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Heart failure diagnosis

Visit us (http://www.khanacademy.org/science/healthcare-and-medicine) for health and medicine content or (http://www.khanacademy.org/test-prep/mcat) for MCAT related content. These videos do not provide medical advice and are for informational purposes only. The videos are not intended to be a substitute for professional medical advice, diagnosis or treatment. Always seek the advice of a qualified health provider with any questions you may have regarding a medical condition. Never disregard professional medical advice or delay in seeking it because of something you have read or seen in any Khan Academy video. Created by Tanner Marshall.

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Video transcript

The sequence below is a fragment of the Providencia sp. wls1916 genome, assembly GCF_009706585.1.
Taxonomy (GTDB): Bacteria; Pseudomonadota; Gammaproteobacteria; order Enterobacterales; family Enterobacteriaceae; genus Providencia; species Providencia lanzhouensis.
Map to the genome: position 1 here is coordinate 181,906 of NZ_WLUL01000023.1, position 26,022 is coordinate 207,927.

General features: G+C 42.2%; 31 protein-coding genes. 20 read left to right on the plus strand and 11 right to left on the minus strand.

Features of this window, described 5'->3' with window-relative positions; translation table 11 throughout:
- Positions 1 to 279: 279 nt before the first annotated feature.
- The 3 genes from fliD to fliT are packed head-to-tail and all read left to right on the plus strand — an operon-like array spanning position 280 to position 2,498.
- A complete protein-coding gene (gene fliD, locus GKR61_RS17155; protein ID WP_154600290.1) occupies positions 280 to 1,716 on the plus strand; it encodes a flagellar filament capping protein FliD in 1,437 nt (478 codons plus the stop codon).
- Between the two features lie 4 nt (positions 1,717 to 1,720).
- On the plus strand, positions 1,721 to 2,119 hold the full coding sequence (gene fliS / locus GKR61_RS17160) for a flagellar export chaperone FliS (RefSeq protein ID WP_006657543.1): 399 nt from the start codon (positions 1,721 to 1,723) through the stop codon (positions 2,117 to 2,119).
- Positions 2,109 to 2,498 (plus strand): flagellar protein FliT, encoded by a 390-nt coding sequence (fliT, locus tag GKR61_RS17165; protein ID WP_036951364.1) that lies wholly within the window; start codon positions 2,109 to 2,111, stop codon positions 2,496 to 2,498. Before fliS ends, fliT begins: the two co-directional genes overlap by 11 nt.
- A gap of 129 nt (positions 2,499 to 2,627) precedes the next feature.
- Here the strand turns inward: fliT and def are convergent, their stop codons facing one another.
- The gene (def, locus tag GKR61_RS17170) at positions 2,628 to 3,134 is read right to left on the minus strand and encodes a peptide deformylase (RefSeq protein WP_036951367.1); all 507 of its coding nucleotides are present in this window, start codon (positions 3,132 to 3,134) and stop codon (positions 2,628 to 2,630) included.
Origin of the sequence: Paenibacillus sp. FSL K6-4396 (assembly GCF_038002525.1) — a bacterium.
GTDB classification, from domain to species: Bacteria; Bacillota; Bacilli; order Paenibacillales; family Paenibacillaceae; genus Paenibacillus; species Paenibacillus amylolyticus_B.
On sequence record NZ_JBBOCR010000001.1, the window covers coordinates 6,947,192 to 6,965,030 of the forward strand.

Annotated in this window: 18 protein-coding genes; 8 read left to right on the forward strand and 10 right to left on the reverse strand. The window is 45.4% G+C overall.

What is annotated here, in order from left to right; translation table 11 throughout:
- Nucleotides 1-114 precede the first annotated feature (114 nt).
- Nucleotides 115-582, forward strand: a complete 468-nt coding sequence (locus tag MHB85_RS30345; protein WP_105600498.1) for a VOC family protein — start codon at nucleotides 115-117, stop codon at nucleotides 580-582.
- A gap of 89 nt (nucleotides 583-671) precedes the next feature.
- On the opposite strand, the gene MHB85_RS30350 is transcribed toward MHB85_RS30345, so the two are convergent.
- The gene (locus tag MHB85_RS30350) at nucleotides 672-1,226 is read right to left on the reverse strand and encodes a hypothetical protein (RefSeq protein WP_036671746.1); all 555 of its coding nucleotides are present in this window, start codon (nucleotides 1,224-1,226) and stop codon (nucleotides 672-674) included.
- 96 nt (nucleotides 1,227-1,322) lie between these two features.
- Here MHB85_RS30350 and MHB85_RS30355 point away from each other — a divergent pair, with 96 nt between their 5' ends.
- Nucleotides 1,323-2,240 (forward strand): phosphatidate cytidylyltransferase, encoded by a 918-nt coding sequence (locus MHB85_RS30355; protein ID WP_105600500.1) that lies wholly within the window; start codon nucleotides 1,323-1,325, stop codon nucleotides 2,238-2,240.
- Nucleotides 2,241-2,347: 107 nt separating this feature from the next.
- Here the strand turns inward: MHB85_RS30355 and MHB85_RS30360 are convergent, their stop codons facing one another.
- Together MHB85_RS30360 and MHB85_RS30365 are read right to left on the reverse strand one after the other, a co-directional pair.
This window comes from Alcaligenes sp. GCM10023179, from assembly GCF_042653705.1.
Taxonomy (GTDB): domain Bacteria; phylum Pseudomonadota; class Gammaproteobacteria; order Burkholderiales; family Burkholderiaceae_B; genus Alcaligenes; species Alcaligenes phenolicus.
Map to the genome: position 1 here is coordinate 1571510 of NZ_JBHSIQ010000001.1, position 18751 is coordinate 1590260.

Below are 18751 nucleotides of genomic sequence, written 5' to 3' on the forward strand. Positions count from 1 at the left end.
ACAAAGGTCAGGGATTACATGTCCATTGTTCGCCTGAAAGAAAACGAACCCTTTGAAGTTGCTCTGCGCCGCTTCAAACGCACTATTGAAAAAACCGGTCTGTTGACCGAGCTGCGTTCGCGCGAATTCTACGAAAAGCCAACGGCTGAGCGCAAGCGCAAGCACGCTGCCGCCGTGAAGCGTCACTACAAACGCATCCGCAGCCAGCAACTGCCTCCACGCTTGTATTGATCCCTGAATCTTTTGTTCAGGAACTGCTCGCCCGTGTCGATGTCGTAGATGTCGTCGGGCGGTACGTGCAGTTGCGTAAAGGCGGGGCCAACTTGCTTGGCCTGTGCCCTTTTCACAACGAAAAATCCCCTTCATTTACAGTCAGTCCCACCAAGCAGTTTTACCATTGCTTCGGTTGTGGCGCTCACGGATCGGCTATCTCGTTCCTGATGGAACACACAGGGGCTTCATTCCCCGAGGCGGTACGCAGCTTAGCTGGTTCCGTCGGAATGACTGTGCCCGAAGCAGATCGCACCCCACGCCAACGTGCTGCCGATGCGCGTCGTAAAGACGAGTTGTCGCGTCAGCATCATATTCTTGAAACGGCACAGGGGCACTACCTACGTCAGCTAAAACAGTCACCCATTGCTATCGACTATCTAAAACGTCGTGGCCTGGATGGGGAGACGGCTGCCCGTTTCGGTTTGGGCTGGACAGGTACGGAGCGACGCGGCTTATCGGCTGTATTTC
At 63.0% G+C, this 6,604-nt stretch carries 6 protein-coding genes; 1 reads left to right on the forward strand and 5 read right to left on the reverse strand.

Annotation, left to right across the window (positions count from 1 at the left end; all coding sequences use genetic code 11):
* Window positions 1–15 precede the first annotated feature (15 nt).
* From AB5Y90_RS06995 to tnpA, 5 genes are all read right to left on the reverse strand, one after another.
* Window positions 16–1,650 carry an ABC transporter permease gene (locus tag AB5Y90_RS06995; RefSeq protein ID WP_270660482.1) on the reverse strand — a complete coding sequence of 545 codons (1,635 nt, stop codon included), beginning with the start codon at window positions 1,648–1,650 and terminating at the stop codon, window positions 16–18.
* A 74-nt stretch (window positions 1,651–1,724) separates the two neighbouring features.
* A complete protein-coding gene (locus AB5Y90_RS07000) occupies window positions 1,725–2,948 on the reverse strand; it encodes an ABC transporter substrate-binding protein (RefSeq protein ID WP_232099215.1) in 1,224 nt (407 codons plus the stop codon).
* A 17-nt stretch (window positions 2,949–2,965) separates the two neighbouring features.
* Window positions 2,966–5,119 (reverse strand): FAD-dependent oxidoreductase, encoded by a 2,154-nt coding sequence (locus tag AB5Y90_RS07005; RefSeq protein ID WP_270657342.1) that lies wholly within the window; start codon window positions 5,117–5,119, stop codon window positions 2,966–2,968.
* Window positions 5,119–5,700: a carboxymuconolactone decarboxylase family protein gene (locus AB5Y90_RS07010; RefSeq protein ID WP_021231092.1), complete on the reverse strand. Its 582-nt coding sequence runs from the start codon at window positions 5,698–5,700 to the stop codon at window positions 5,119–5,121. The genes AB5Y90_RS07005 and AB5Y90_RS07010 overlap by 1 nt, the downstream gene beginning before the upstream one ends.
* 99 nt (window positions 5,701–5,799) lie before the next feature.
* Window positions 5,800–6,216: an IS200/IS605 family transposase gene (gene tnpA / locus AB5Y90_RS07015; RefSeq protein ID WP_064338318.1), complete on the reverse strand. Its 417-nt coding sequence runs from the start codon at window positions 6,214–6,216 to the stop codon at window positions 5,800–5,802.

- [Voiceover] So heart failure is a pretty broad disease. It's essentially defined as this inhability to meet the body's demands, right? But, how do we go about diagnosing that or how do we figure that out? Well, there's a couple of ways that doctors can do this. And the first group of ways is just by imaging the heart. Or, essentially just looking at it. So what we might do is we might take an x-ray or the chest area. Now, x-rays use this electromagnetic radiation that's blocked by certain structures more than others. So, that's why you might see the bones show up as white. And then, other organs might show up as gray. So, this lets doctors kind of visualize the current state of both the heart and the lungs. So, usually they're looking for the outline of the heart, right? And one thing they might look for in the heart is any sign of enlargement where the heart just looks bigger than it normally should. Because remember, with both systolic and diastolic failure, the heart can actually get bigger. And this can sometimes be seen on x-ray. And then another thing that doctors might take a look at is your lungs. Because remember with left-sided heart failure you can have this congestion or a fluid build up in your lungs. And this fluid is sometimes visible on x-ray. And this can give doctors a clue as to both how severe the heart failure is and also, whether is left-sided or not. So that was x-rays, but another diagnostic imaging technique that we sometimes use, and it's probably actually more common for heart failure, is the echocardiogram. And so, if we take a look at the first part of this word, echo, it kinda clues into its meaning. This diagnostic uses sound waves actually instead of electromagnetic radiation like with x-rays. Specifically you have this thing called the transducer that sends out sound waves. And then it waits for the sound waves to bounce back or to echo. And by knowing certain properties of the tissues, like how fast the sound waves are gonna move through them, we can get this image and even sometimes a real-time video. And so since you can see the heart moving via this video, this tests are super valuable for measuring the heart's pumping ability. Or your ejection fraction. Which you know, if we remember, it's this percentage of blood ejected from the heart with each beat. And by measuring the ejection fraction the echocardiogram is a super useful tool for doctors to figure out if its diastolic failure or systolic failure. Because with diastolic failure, remember that you can have a preserved ejection fraction. Whereas with systolic failure, your ejection fraction is typically a lot lower than normal. Alright, so besides imaging techniques, another thing we can look at is the blood test. With a blood test we're looking for certain substances that are secreted or associated with heart failure. And one in particular that we're going to focus on is called B-type Natriuretic Peptide. And that's a mouth-full so I'm just gonna refer to it as BNP. So BNP is this really important indicator because it's secreted by the heart's ventricles in response to this excessive stretching of the muscle cells and changes in pressure in the ventricles. Remember that with heart failure the pre-load or the pressure in the ventricles tends to increase right? Which causes the muscles to stretch more and the heart to enlarge. So when this happens, the ventricles secrete this BNP into the blood. So the more severe the heart failure, the more stretch in the ventricles and the more BNP that's secreted. And so it makes sense that if we take a small sample of blood we might be able to analyze it and see how much BNP is present. So BNP levels below 100 pg/ml of blood indicates no heart failure. And this is a really small amount but it's still measurable. And BNP levels between 100 and 300 pg/ml might suggest the presence of heart failure. Between 300 and 900 it might be considered mild to moderate heart failure. And then above 900 pg/ml would indicate a severe case of heart failure. But beyond Imaging and a Blood Test, the doctor will often use a couple of classification systems to describe the severity of the symptoms. Basically so they can get an idea on how best to treat each individual patient. And the first is the Stress Test which is also know as The New York Heart Association Functional Classification. This looks at how well you respond to physical exertion. Because we know that with more activity and exertion, your body demands more blood right? So depending on how well your heart can respond to increasing demands by increasing this activity, we can start to understand how severe the heart failure is. So the doctor might monitor you while you either walk or a treadmill or ride a stationary bike. And the first class or I is no limitation to physical activity. Meaning that this activity doesn't cost any out of the ordinary fatigue, palpitations or shortness of breath. Class II is some limitation to physical activity. Meaning that you might be comfortable at rest but any normal physical activity results in some symptoms of heart failure. Class III however is a lot of symptoms during physical activity. But still no symptoms at rest. Finally class IV indicates a complete inhability to undertake really, any physical activity without feeling no symptoms. And furthermore those symptoms even occur at rest. So the second classification system is The American Heart Association Stages of heart failure. And this one is more defined at the objective level bye the amount of structural heart disease that's present with each patient. So with Stage A, the patient might be at risk for heart failure. But there aren't any structural changes to the heart. So at this point it might be a patient with maybe diabetes or high-blood pressure. But there haven't been any changes to the heart in response. And there aren't any symptoms of heart failure. In Stage B, patients have some sort of measurable structural heart disease. So, like maybe their ejection fraction is lower or they have an enlarged chamber. But with Stage B, symptoms of heart failure still haven't developed. At Stage C, both a structural heart disease has occurred and symptoms of heart failure are present. And finally, Stage D indicates and advanced level of heart disease and continued symptoms of heart failure. And this level usually requires aggressive medical therapy and intervention. So using these two systems together, doctors can get an idea on how best to treat each patient based on both their class and stage or heart failure.